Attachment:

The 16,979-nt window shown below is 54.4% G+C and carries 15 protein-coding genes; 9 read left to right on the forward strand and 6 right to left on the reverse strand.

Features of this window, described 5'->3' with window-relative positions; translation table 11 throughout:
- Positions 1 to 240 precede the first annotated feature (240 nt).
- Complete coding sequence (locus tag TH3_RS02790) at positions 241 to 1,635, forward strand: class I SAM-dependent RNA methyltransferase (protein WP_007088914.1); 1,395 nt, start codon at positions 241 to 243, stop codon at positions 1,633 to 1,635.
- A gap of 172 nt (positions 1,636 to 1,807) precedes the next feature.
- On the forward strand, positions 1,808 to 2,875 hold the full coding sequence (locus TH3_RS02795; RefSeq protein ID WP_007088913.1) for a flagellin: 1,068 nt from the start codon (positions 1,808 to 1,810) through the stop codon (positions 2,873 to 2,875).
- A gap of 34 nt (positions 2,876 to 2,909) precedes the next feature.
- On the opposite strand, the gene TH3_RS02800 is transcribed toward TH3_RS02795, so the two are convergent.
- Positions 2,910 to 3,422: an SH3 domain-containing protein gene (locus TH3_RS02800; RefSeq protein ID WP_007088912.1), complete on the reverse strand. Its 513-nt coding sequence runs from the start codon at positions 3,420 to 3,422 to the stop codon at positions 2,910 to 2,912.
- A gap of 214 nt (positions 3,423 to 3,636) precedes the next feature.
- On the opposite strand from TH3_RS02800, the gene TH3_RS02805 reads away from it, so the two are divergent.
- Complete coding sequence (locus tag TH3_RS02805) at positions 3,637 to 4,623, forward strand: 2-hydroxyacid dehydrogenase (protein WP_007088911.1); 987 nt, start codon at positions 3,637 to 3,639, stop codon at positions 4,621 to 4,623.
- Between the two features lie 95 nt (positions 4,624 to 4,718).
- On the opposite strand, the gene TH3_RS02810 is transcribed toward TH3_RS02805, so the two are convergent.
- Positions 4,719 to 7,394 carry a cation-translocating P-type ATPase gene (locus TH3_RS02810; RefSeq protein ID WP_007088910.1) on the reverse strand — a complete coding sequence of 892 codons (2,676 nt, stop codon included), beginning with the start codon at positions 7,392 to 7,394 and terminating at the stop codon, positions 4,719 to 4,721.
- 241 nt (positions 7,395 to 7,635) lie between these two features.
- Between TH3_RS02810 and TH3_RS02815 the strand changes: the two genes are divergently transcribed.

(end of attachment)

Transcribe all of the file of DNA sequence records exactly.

The 16,979-nt window shown below is 54.4% G+C and carries 15 protein-coding genes; 9 read left to right on the forward strand and 6 right to left on the reverse strand.

Features of this window, described 5'->3' with window-relative positions; translation table 11 throughout:
- Positions 1 to 240 precede the first annotated feature (240 nt).
- Complete coding sequence (locus tag TH3_RS02790) at positions 241 to 1,635, forward strand: class I SAM-dependent RNA methyltransferase (protein WP_007088914.1); 1,395 nt, start codon at positions 241 to 243, stop codon at positions 1,633 to 1,635.
- A gap of 172 nt (positions 1,636 to 1,807) precedes the next feature.
- On the forward strand, positions 1,808 to 2,875 hold the full coding sequence (locus TH3_RS02795; RefSeq protein ID WP_007088913.1) for a flagellin: 1,068 nt from the start codon (positions 1,808 to 1,810) through the stop codon (positions 2,873 to 2,875).
- A gap of 34 nt (positions 2,876 to 2,909) precedes the next feature.
- On the opposite strand, the gene TH3_RS02800 is transcribed toward TH3_RS02795, so the two are convergent.
- Positions 2,910 to 3,422: an SH3 domain-containing protein gene (locus TH3_RS02800; RefSeq protein ID WP_007088912.1), complete on the reverse strand. Its 513-nt coding sequence runs from the start codon at positions 3,420 to 3,422 to the stop codon at positions 2,910 to 2,912.
- A gap of 214 nt (positions 3,423 to 3,636) precedes the next feature.
- On the opposite strand from TH3_RS02800, the gene TH3_RS02805 reads away from it, so the two are divergent.
- Complete coding sequence (locus tag TH3_RS02805) at positions 3,637 to 4,623, forward strand: 2-hydroxyacid dehydrogenase (protein WP_007088911.1); 987 nt, start codon at positions 3,637 to 3,639, stop codon at positions 4,621 to 4,623.
- Between the two features lie 95 nt (positions 4,624 to 4,718).
- On the opposite strand, the gene TH3_RS02810 is transcribed toward TH3_RS02805, so the two are convergent.
- Positions 4,719 to 7,394 carry a cation-translocating P-type ATPase gene (locus TH3_RS02810; RefSeq protein ID WP_007088910.1) on the reverse strand — a complete coding sequence of 892 codons (2,676 nt, stop codon included), beginning with the start codon at positions 7,392 to 7,394 and terminating at the stop codon, positions 4,719 to 4,721.
- 241 nt (positions 7,395 to 7,635) lie between these two features.
- Between TH3_RS02810 and TH3_RS02815 the strand changes: the two genes are divergently transcribed.